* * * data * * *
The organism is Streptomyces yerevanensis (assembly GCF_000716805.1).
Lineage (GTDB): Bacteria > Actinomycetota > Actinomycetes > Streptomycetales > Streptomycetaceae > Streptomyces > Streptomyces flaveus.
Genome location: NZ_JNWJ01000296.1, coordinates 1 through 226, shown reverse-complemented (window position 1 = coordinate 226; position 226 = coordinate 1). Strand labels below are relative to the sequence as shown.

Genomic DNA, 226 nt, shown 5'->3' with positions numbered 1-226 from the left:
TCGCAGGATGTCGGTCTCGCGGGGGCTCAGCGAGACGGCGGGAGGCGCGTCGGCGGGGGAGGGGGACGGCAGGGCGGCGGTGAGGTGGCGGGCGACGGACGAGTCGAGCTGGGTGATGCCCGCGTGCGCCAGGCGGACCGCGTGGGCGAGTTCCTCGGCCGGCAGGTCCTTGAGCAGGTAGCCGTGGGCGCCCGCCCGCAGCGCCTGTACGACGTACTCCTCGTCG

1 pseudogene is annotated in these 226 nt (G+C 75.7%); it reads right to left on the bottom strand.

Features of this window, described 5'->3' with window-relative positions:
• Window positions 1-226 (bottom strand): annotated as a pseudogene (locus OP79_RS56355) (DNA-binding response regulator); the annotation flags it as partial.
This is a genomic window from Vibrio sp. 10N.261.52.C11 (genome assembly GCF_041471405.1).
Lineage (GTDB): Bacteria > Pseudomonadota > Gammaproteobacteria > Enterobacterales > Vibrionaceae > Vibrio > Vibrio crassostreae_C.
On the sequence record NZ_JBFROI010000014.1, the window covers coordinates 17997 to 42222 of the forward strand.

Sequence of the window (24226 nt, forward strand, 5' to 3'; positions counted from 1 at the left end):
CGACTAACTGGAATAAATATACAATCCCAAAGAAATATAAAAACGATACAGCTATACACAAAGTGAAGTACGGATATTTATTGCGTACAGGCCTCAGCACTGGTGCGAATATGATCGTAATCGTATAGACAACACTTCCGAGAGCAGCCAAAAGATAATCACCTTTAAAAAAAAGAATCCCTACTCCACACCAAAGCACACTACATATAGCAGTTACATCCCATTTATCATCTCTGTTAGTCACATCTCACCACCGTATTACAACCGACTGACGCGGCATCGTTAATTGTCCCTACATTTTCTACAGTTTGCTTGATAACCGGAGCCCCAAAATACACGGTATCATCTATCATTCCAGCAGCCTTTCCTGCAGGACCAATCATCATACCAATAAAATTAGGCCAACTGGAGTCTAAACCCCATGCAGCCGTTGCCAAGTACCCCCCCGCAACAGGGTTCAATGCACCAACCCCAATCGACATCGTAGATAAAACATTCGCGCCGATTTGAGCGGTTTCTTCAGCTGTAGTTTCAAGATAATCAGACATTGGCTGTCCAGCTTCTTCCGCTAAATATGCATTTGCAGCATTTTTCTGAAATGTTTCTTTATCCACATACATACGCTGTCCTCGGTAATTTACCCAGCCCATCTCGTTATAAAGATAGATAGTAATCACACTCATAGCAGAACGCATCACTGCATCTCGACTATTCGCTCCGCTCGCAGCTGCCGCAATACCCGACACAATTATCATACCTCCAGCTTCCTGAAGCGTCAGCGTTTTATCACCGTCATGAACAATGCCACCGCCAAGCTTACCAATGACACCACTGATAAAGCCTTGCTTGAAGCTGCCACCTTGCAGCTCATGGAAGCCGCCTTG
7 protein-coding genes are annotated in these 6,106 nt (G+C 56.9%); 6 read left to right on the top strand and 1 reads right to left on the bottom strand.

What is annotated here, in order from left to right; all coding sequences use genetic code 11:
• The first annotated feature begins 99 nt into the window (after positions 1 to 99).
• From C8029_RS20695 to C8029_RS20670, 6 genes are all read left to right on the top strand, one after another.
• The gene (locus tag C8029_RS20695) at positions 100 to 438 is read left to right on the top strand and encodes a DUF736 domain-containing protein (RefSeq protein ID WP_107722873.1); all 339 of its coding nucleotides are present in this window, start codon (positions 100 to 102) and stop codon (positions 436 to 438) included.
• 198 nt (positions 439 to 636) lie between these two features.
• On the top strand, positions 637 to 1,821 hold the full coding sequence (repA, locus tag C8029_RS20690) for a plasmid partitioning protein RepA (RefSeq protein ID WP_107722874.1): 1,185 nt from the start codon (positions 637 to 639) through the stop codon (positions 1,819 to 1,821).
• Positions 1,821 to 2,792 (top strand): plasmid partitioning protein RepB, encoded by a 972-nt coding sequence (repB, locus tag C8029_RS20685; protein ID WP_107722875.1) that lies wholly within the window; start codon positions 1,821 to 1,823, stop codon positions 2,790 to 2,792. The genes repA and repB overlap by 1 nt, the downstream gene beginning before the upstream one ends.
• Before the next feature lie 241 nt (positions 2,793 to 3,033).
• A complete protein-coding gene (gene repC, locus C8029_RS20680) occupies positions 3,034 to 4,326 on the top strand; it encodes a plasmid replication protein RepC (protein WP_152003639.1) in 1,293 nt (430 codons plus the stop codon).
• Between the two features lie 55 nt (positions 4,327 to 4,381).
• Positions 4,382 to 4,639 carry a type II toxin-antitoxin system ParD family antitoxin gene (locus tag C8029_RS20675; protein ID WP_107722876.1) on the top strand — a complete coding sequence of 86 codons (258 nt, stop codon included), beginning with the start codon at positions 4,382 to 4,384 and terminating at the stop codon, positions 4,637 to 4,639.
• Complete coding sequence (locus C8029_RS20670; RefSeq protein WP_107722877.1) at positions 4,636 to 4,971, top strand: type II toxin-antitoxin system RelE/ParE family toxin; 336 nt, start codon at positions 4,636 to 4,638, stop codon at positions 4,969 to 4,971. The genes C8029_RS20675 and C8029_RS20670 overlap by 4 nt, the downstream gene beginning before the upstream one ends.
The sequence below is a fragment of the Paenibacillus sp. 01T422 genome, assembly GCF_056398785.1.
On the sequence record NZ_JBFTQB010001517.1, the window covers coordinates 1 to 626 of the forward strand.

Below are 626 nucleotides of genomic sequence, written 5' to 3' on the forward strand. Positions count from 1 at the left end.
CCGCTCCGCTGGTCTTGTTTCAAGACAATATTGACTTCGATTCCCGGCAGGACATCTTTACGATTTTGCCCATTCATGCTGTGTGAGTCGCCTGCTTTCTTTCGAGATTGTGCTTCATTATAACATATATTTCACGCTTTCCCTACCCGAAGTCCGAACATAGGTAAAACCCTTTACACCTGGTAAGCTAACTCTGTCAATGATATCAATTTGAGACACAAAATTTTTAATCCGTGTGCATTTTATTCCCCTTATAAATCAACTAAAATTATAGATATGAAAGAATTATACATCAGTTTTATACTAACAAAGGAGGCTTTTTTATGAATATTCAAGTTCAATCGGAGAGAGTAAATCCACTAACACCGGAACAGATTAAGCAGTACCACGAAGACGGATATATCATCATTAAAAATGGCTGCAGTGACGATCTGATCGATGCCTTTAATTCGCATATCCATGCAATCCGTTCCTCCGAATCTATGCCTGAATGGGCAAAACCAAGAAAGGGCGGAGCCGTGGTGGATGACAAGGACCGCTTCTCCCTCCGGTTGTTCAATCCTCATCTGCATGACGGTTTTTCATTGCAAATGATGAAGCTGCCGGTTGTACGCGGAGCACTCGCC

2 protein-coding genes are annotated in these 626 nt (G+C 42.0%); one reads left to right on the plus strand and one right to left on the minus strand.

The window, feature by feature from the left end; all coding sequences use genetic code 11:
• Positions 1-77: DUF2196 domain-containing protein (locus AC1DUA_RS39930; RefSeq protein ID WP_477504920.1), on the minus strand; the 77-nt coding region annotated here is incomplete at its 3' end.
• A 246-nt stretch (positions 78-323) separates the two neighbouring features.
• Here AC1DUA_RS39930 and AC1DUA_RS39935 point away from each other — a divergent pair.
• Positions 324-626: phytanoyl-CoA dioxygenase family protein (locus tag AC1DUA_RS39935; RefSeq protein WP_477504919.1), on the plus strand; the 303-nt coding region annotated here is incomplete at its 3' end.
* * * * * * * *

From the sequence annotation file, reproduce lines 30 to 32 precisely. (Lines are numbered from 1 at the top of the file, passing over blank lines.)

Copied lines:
CCGCTCCGCTGGTCTTGTTTCAAGACAATATTGACTTCGATTCCCGGCAGGACATCTTTACGATTTTGCCCATTCATGCTGTGTGAGTCGCCTGCTTTCTTTCGAGATTGTGCTTCATTATAACATATATTTCACGCTTTCCCTACCCGAAGTCCGAACATAGGTAAAACCCTTTACACCTGGTAAGCTAACTCTGTCAATGATATCAATTTGAGACACAAAATTTTTAATCCGTGTGCATTTTATTCCCCTTATAAATCAACTAAAATTATAGATATGAAAGAATTATACATCAGTTTTATACTAACAAAGGAGGCTTTTTTATGAATATTCAAGTTCAATCGGAGAGAGTAAATCCACTAACACCGGAACAGATTAAGCAGTACCACGAAGACGGATATATCATCATTAAAAATGGCTGCAGTGACGATCTGATCGATGCCTTTAATTCGCATATCCATGCAATCCGTTCCTCCGAATCTATGCCTGAATGGGCAAAACCAAGAAAGGGCGGAGCCGTGGTGGATGACAAGGACCGCTTCTCCCTCCGGTTGTTCAATCCTCATCTGCATGACGGTTTTTCATTGCAAATGATGAAGCTGCCGGTTGTACGCGGAGCACTCGCC

2 protein-coding genes are annotated in these 626 nt (G+C 42.0%); one reads left to right on the plus strand and one right to left on the minus strand.

The window, feature by feature from the left end; all coding sequences use genetic code 11: